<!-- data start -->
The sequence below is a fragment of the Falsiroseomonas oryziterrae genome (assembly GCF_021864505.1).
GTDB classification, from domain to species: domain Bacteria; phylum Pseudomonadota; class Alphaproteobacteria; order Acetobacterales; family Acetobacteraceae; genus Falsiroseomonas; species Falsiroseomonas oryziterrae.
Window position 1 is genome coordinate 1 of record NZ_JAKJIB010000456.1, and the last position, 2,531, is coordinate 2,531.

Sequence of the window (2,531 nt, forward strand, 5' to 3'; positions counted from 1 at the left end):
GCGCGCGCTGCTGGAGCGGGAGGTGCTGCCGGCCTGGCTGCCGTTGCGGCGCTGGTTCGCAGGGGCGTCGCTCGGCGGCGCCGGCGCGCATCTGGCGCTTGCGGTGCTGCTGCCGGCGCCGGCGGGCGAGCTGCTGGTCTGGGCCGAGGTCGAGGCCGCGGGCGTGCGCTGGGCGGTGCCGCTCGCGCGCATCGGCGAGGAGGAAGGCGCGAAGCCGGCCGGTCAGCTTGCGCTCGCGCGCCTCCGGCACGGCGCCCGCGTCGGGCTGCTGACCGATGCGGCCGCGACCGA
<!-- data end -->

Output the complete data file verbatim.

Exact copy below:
The sequence below is a fragment of the Falsiroseomonas oryziterrae genome (assembly GCF_021864505.1).
GTDB classification, from domain to species: domain Bacteria; phylum Pseudomonadota; class Alphaproteobacteria; order Acetobacterales; family Acetobacteraceae; genus Falsiroseomonas; species Falsiroseomonas oryziterrae.
Window position 1 is genome coordinate 1 of record NZ_JAKJIB010000456.1, and the last position, 2,531, is coordinate 2,531.

Sequence of the window (2,531 nt, forward strand, 5' to 3'; positions counted from 1 at the left end):
GCGCGCGCTGCTGGAGCGGGAGGTGCTGCCGGCCTGGCTGCCGTTGCGGCGCTGGTTCGCAGGGGCGTCGCTCGGCGGCGCCGGCGCGCATCTGGCGCTTGCGGTGCTGCTGCCGGCGCCGGCGGGCGAGCTGCTGGTCTGGGCCGAGGTCGAGGCCGCGGGCGTGCGCTGGGCGGTGCCGCTCGCGCGCATCGGCGAGGAGGAAGGCGCGAAGCCGGCCGGTCAGCTTGCGCTCGCGCGCCTCCGGCACGGCGCCCGCGTCGGGCTGCTGACCGATGCGGCCGCGACCGA